Friday, December 14, 2007

Excuse me?

O.K. I know it's been a while...

I've been taking a necessary time-out to deal with the accumulative wear-and-tear of so much patent dishonesty, self-righteous mis-representation and posturing directed at the friends of full inclusion and radical hospitality within our Communion.

I've been spending a lot of time in silence, in prayer & meditation and in dharma study.

As I confessed to a dear friend recently once again it's the Church doing violence to my spirit, causing me to bleed from a thousand and one cuts and leaving me exhausted. And its my non-religious Zen practice which not only gets me through, but keeps me sane and hoping. And before anyone calls me a heretic for praticing outside the Anglican canon, I'd invite them to plant their butt on my meditation bench or a while and see what I'm talking about.

But that's not what's got me back here this evening.

You might have guessed- it's +Rowan- once again.

Today brought news that the eminent gray beard of Cantebury has reitterated he will not be reversing his decision to exclude the Right Rev. and Very Honorable Bishop of New Hampshire from the upcoming Lambeth teaparty. (my original source 365gay

And I quote...
Archbishop Rowan Williams' office said he had also not changed his mind about refusing an invitation to Martyn Minns, a traditionalist U.S. priest who was consecrated as a bishop in the Church of Nigeria.


Has the gray eminence never heard of a categorical error? Perhaps that's why he's making such an embarassingly colossal one himself.

There are absolutely no.... make that NO POSSIBLE GROUNDS for including the prayerfully, duly elected, consecrated Bishop of New Hampshire and Rev. Martyn Minns in the same discussion or decision. One, as I said was duly elected, confirmed and prayerfully consecrated; the other participated in an irregular act of consecration orchestrated by an ecclesiastical bandit acting in comtempt of both the Windsor Report and the Tanzania Declaration (a.k.a known as our brother in Christ +Peter).

That +Rowan persists in what is so obviously a patent whitewash of the real situation is bad enough, but he then resorts to Scriptural imagery when referring to possible boycots by some of the Lambeth invitees.

"I have said that the refusal to meet can be a refusal of the cross - and so of the Resurrection," Williams said.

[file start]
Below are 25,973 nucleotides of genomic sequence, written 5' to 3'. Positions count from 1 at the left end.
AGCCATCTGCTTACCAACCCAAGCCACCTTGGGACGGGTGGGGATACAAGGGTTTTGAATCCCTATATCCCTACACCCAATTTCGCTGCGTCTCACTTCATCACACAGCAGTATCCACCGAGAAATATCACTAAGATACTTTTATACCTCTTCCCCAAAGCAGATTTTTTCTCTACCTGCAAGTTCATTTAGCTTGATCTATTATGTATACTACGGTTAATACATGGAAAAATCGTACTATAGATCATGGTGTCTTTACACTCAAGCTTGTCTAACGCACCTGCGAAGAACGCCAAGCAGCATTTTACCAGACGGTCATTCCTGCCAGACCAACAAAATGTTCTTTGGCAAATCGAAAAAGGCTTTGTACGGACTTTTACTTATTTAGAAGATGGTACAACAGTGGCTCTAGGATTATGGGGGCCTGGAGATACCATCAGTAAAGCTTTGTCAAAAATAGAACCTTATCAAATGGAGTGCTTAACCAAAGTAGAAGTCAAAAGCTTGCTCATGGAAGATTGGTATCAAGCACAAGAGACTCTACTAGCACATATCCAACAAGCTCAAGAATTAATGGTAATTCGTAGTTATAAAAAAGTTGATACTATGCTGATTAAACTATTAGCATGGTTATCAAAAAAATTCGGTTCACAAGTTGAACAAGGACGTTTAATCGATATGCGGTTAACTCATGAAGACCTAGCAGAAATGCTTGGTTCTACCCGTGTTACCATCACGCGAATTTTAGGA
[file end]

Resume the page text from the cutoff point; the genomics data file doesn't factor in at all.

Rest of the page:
Except that as we only too well know, it's not +Rowan and his invitees who are bearing the pain of the cross in this situation, it's my radiant LGBT bothers and sisters in faith throughout the world who are being objectified, vilified, railed against threatened and excluded- not only in their daily lives but within the living Body of Christ.

By excluding +New Hampshire from Lambeth +Rowan himself is himself refusing Chist's invitation to become an even more vital and honest embodiment of Our Saviour's redemptive love for all humanity.

By objectifiying the lives of faith of my radiant brothers and sisters in keeping our radiant brother +Gene from his rightful place at the table, +Rowan himself is perpetuating passive-aggressie homophobia and caving in to the ravings of the bullies of the patriarchy.

Yes, +Rowan, homophobia, because that's how it would be viewed in my country, Canada, and those of you who know we will understand how strange it is for me to resort to the 'rights argument' when for so long I have insisted the core issue of the current struggle is one of baptismal validity.

And of course the saddest thing of all is that the longer this goes on, the more irrelevant +Rowan's cowardly dithering is making the Church to so many observing us from any sort of a distance outside the Church.

All of which brings to mind a living saint Harry, who once again this Christmas will not be in the pew after a lifetime of extraordinary service by himself and his late wife to the parish I grew up in. And then there's my chance encounter this week with Jen, a street person carrying psychic bruises from the Church... but tonight +Rowan is more than enough, and he makes me so very, very sad.

I sit- in silence- with Willie the wondrous daschund nearby, and that's where Love finds me, with tears of gratitude not sadness as I remember another man who did a lot of harm to my radiant tribe, but who also give me the words for my defiant insistence on our Communion being open to God's greatest blessing for God's Greatest Glory:

No, in all these things we are more than conquerors through him who loved us. For I am convinced that neither death nor life, neither angels nor demons, neither the present nor the future, nor any powers, neither height nor depth, nor anything else in all creation, will be able to separate us from the love of God that is in Christ Jesus our Lord.

'Love beyond our wildest imagining' to quote another Living Blessing.